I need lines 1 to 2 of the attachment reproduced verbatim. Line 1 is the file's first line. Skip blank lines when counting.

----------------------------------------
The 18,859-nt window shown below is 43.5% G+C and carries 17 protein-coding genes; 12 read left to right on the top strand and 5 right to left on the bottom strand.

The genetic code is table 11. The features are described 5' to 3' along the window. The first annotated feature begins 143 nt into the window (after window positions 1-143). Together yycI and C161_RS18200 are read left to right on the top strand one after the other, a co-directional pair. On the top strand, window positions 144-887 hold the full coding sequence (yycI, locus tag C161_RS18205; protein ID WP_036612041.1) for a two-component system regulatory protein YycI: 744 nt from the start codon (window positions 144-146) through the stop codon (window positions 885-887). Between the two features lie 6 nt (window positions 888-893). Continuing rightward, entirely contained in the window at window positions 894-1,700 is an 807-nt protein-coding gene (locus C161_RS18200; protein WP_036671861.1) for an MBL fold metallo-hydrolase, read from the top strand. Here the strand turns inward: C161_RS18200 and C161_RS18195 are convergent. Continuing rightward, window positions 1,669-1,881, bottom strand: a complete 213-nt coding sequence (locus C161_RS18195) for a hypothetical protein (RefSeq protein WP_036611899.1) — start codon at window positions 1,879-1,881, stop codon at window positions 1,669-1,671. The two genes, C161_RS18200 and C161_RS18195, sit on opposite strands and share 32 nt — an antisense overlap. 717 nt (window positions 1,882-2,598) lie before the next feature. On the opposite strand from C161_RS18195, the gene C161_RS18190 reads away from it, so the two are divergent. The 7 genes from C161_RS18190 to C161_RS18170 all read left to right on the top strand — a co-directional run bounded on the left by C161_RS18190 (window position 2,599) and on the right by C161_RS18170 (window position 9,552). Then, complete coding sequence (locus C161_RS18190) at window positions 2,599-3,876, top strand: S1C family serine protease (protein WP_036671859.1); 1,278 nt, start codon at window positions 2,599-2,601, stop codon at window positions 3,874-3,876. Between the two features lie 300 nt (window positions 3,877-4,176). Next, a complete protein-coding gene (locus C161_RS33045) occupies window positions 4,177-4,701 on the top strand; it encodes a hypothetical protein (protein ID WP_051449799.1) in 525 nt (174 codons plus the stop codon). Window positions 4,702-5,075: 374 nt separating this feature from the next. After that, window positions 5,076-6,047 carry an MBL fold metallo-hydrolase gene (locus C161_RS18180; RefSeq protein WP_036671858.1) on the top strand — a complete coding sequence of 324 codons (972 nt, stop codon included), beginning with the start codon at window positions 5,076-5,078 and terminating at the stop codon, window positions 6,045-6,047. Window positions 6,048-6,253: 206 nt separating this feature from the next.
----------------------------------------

The 18,859-nt window shown below is 43.5% G+C and carries 17 protein-coding genes; 12 read left to right on the top strand and 5 right to left on the bottom strand.

The genetic code is table 11. The features are described 5' to 3' along the window. The first annotated feature begins 143 nt into the window (after window positions 1-143). Together yycI and C161_RS18200 are read left to right on the top strand one after the other, a co-directional pair. On the top strand, window positions 144-887 hold the full coding sequence (yycI, locus tag C161_RS18205; protein ID WP_036612041.1) for a two-component system regulatory protein YycI: 744 nt from the start codon (window positions 144-146) through the stop codon (window positions 885-887). Between the two features lie 6 nt (window positions 888-893). Continuing rightward, entirely contained in the window at window positions 894-1,700 is an 807-nt protein-coding gene (locus C161_RS18200; protein WP_036671861.1) for an MBL fold metallo-hydrolase, read from the top strand. Here the strand turns inward: C161_RS18200 and C161_RS18195 are convergent. Continuing rightward, window positions 1,669-1,881, bottom strand: a complete 213-nt coding sequence (locus C161_RS18195) for a hypothetical protein (RefSeq protein WP_036611899.1) — start codon at window positions 1,879-1,881, stop codon at window positions 1,669-1,671. The two genes, C161_RS18200 and C161_RS18195, sit on opposite strands and share 32 nt — an antisense overlap. 717 nt (window positions 1,882-2,598) lie before the next feature. On the opposite strand from C161_RS18195, the gene C161_RS18190 reads away from it, so the two are divergent. The 7 genes from C161_RS18190 to C161_RS18170 all read left to right on the top strand — a co-directional run bounded on the left by C161_RS18190 (window position 2,599) and on the right by C161_RS18170 (window position 9,552). Then, complete coding sequence (locus C161_RS18190) at window positions 2,599-3,876, top strand: S1C family serine protease (protein WP_036671859.1); 1,278 nt, start codon at window positions 2,599-2,601, stop codon at window positions 3,874-3,876. Between the two features lie 300 nt (window positions 3,877-4,176). Next, a complete protein-coding gene (locus C161_RS33045) occupies window positions 4,177-4,701 on the top strand; it encodes a hypothetical protein (protein ID WP_051449799.1) in 525 nt (174 codons plus the stop codon). Window positions 4,702-5,075: 374 nt separating this feature from the next. After that, window positions 5,076-6,047 carry an MBL fold metallo-hydrolase gene (locus C161_RS18180; RefSeq protein WP_036671858.1) on the top strand — a complete coding sequence of 324 codons (972 nt, stop codon included), beginning with the start codon at window positions 5,076-5,078 and terminating at the stop codon, window positions 6,045-6,047. Window positions 6,048-6,253: 206 nt separating this feature from the next.